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Roanoke intermodal facility means more jobs and tax revenue, Virginia rail office says

What would a new intermodal terminal mean to the Roanoke, Va., region? An additional 2,900 jobs and up to $71 million in tax revenues annually.

Those are the key findings of an economic assessment report on the Roanoke Region Intermodal Facility recently released by the Virginia Department of Rail and Public Transportation (DRPT).

The report concludes that the terminal, which would be part of the Heartland Corridor double-stack intermodal route, would provide "significant economic benefits" for the region, including fuel savings totaling 189 million gallons and the elimination of 1.9 million trucks from Virginia highways. The region also would gain better air quality — carbon dioxide emissions would be reduced by 700,000 tons during the terminal's first 15 years of operation, the report states.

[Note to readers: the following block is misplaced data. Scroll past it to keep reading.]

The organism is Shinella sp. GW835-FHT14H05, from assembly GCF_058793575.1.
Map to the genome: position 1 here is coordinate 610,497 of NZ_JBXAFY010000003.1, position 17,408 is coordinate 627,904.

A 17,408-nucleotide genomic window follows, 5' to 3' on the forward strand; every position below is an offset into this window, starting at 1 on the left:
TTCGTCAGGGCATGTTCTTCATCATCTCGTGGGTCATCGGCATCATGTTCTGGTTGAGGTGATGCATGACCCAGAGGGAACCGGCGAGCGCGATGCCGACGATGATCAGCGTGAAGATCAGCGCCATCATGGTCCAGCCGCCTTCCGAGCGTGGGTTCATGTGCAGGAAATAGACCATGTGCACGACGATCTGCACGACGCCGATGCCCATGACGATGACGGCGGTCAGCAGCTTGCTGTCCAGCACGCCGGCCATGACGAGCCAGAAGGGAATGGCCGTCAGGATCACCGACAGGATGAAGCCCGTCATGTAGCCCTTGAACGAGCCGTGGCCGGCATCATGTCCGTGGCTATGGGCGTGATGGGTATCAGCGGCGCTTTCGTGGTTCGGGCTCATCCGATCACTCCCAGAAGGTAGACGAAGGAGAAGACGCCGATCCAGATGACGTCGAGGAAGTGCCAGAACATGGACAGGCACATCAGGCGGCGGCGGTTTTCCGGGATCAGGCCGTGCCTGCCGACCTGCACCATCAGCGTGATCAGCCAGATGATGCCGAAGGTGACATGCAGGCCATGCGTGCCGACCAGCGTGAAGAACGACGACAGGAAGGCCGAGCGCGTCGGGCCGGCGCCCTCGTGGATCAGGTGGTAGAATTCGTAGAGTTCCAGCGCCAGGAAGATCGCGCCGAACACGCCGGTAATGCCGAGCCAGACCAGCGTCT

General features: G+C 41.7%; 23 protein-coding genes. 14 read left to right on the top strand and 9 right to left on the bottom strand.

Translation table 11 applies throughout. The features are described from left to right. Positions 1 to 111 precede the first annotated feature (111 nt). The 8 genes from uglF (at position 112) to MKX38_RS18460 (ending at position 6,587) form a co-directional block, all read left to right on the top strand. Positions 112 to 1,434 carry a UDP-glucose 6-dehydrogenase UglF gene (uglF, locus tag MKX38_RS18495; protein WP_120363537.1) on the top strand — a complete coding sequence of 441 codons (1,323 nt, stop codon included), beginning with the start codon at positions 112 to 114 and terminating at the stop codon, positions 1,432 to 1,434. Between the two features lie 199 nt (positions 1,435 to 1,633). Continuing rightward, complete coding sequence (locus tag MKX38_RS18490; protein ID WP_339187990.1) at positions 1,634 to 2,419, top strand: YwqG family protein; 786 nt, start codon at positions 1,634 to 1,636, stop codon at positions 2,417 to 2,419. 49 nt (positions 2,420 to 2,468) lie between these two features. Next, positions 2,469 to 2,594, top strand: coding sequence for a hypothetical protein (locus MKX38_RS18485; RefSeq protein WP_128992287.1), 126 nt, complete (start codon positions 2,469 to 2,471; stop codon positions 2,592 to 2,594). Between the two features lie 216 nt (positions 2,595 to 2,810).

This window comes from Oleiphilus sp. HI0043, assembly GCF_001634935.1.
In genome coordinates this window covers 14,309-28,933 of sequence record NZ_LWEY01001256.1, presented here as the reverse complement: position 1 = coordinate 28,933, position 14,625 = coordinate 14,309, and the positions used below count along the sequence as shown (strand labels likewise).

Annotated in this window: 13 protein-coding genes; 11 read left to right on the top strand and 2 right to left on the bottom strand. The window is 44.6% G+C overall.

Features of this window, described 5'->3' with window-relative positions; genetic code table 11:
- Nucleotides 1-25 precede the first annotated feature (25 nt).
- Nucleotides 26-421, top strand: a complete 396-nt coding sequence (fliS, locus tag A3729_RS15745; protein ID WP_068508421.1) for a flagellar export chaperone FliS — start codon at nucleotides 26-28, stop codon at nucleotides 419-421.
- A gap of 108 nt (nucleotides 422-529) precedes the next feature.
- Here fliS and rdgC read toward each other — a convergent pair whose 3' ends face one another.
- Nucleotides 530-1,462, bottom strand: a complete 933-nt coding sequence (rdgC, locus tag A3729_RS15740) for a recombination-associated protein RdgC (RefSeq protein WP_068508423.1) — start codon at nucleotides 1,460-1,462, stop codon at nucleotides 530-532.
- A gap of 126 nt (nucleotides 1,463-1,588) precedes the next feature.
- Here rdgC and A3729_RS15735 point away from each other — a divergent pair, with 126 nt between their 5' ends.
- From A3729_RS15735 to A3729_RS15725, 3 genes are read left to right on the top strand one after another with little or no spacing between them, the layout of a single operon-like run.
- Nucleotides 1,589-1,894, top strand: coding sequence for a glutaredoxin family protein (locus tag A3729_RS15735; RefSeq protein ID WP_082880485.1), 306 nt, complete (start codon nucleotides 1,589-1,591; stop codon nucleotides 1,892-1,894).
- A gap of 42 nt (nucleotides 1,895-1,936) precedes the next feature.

"This assessment confirms the project's merits and the vision of local elected officials who have supported the project as part of the Heartland Corridor initiative," said DRPT Director Matthew Tucker in a prepared statement. "The facility has the potential to deliver seven dollars for every state dollar invested."

DRPT is nearing the completion of a site evaluation process for the terminal, which would be one of three new intermodal facilities on the Hampton Roads, Va.-to-Chicago Heartland Corridor (the others will be built in Columbus, Ohio, and Prichard, W.Va.).

Under a public/private partnership, Norfolk Southern Corp. and several states are developing the corridor, which is expected to reduce transit time up to 1.5 days beginning in 2010. NS began several tunnel clearance projects along the route in November.

Contact Progressive Railroading editorial staff.

More News from 1/8/2008